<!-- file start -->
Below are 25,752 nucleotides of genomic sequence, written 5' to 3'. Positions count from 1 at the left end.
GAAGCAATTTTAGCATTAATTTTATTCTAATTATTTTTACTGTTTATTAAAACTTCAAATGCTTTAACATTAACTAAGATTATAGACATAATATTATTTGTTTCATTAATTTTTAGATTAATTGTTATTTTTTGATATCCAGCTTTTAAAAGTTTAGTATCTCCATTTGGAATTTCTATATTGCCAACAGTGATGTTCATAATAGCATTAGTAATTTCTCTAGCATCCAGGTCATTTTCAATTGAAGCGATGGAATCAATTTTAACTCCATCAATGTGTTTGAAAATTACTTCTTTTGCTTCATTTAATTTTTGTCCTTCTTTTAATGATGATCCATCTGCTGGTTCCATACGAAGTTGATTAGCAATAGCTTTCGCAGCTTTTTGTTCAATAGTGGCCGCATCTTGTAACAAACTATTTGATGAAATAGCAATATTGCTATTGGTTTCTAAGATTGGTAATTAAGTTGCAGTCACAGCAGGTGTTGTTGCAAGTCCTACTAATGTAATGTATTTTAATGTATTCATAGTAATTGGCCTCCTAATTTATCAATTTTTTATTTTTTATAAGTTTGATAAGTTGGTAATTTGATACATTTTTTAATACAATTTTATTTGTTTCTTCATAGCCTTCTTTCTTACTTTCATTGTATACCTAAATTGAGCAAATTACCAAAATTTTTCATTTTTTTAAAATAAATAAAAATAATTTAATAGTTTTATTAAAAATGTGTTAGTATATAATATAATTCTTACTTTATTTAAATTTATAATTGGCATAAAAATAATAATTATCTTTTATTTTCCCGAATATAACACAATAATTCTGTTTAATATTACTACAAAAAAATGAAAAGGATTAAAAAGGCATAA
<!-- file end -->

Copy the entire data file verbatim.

Below are 25,752 nucleotides of genomic sequence, written 5' to 3'. Positions count from 1 at the left end.
GAAGCAATTTTAGCATTAATTTTATTCTAATTATTTTTACTGTTTATTAAAACTTCAAATGCTTTAACATTAACTAAGATTATAGACATAATATTATTTGTTTCATTAATTTTTAGATTAATTGTTATTTTTTGATATCCAGCTTTTAAAAGTTTAGTATCTCCATTTGGAATTTCTATATTGCCAACAGTGATGTTCATAATAGCATTAGTAATTTCTCTAGCATCCAGGTCATTTTCAATTGAAGCGATGGAATCAATTTTAACTCCATCAATGTGTTTGAAAATTACTTCTTTTGCTTCATTTAATTTTTGTCCTTCTTTTAATGATGATCCATCTGCTGGTTCCATACGAAGTTGATTAGCAATAGCTTTCGCAGCTTTTTGTTCAATAGTGGCCGCATCTTGTAACAAACTATTTGATGAAATAGCAATATTGCTATTGGTTTCTAAGATTGGTAATTAAGTTGCAGTCACAGCAGGTGTTGTTGCAAGTCCTACTAATGTAATGTATTTTAATGTATTCATAGTAATTGGCCTCCTAATTTATCAATTTTTTATTTTTTATAAGTTTGATAAGTTGGTAATTTGATACATTTTTTAATACAATTTTATTTGTTTCTTCATAGCCTTCTTTCTTACTTTCATTGTATACCTAAATTGAGCAAATTACCAAAATTTTTCATTTTTTTAAAATAAATAAAAATAATTTAATAGTTTTATTAAAAATGTGTTAGTATATAATATAATTCTTACTTTATTTAAATTTATAATTGGCATAAAAATAATAATTATCTTTTATTTTCCCGAATATAACACAATAATTCTGTTTAATATTACTACAAAAAAATGAAAAGGATTAAAAAGGCATAA